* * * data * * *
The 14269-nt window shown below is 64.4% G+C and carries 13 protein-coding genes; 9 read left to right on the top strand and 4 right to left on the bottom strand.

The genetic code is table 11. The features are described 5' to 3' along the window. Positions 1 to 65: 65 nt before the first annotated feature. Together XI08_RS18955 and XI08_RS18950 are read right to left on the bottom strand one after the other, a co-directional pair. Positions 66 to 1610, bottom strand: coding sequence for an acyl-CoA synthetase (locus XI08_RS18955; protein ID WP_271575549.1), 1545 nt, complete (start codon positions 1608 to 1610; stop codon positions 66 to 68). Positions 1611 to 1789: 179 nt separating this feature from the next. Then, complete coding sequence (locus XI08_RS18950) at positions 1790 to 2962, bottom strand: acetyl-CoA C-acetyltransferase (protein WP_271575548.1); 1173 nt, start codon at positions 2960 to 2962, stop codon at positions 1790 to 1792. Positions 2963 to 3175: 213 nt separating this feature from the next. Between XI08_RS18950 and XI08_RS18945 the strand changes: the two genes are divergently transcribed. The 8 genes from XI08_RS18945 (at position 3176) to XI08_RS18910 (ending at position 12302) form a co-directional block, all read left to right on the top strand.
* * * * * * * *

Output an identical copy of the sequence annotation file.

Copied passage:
The 14269-nt window shown below is 64.4% G+C and carries 13 protein-coding genes; 9 read left to right on the top strand and 4 right to left on the bottom strand.

The genetic code is table 11. The features are described 5' to 3' along the window. Positions 1 to 65: 65 nt before the first annotated feature. Together XI08_RS18955 and XI08_RS18950 are read right to left on the bottom strand one after the other, a co-directional pair. Positions 66 to 1610, bottom strand: coding sequence for an acyl-CoA synthetase (locus XI08_RS18955; protein ID WP_271575549.1), 1545 nt, complete (start codon positions 1608 to 1610; stop codon positions 66 to 68). Positions 1611 to 1789: 179 nt separating this feature from the next. Then, complete coding sequence (locus XI08_RS18950) at positions 1790 to 2962, bottom strand: acetyl-CoA C-acetyltransferase (protein WP_271575548.1); 1173 nt, start codon at positions 2960 to 2962, stop codon at positions 1790 to 1792. Positions 2963 to 3175: 213 nt separating this feature from the next. Between XI08_RS18950 and XI08_RS18945 the strand changes: the two genes are divergently transcribed. The 8 genes from XI08_RS18945 (at position 3176) to XI08_RS18910 (ending at position 12302) form a co-directional block, all read left to right on the top strand.